Continue reading “Malevolence or Malarkey? Bathsheba Sherman and The Conjuring”

Malevolence or Malarkey? Bathsheba Sherman and The Conjuring

Exorcising Fear: The Vatican Tapes

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Photo Credit – The Vatican Tapes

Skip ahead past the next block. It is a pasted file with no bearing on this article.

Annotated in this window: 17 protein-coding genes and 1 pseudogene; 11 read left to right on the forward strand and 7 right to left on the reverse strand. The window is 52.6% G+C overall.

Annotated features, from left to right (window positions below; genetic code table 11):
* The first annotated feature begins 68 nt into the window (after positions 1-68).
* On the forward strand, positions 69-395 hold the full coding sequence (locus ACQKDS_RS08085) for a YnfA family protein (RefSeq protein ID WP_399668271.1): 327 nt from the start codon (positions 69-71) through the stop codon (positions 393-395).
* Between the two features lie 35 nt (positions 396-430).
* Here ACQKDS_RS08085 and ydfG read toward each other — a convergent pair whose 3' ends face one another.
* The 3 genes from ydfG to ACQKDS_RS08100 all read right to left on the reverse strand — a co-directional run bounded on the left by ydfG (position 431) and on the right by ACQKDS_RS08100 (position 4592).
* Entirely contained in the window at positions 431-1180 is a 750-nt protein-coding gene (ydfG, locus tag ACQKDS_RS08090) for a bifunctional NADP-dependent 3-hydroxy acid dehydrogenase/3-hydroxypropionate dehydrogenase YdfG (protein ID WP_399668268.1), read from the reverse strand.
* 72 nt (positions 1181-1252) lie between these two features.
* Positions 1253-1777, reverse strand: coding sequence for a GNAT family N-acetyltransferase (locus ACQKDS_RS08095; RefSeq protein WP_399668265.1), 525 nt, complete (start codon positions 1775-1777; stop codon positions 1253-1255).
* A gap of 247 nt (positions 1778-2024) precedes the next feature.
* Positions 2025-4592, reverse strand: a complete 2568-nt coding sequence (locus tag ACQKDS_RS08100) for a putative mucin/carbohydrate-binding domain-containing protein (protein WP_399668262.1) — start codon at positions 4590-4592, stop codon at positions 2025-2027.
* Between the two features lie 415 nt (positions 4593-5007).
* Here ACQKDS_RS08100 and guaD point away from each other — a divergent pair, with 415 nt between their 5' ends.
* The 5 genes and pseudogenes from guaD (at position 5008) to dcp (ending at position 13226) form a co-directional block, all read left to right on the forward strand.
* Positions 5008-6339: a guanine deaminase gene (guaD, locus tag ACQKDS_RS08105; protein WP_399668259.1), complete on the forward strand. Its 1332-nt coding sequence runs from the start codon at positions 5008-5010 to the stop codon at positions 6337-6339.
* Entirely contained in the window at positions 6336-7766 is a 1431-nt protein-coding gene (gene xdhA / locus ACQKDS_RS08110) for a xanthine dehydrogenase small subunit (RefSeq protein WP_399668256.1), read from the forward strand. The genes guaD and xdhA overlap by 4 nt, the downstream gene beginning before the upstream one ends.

I have a self-imposed challenge as an avid horror viewer:  I must find an exorcism movie that truly terrifies me.  Huddled with a group of giggling 12-year-olds when I was in seventh grade, I watched in near-disbelief while Regan spewed unthinkable profanity and did immodest things with a crucifix in The Exorcist.  Assuredly, I was not old enough to watch the movie without being flung into a shock-provoked state of uncomfortable laughing fits (a twelve year old is hardly mature enough to take those scenes seriously), but something about that reaction seems significant when I reflect upon exorcism films almost 20 years later:  Namely, the film was shocking, unorthodox, compelling – and indisputably ground-breaking for the era – but The Exorcist, along with, I think, every other exorcism film I’ve ever watched, has never really scared me.  I find them interesting, and essential from the standpoint of someone who makes it a (humble, wage-less) second-living to know and review horror fare (albeit for a small number of readers), but for some reason I’ve always found ghosts a lot scarier.  Don’t get me wrong: conceptually, the devil is terrifying (to the extent that I believe he exists, at least), but films rarely do justice to the horror of the demonic.  The Vatican Tapes, a fairly average film, was no exception to this trend.  If you like exorcism movies, it may be worth seeing, at least for comparative purposes.  But, there was a small, hopeful part of me thought I might feel afraid during The Vatican Tapes.  As it turns out, I did not.  Read my discussion below (which, admittedly, has some spoilers) to find out why.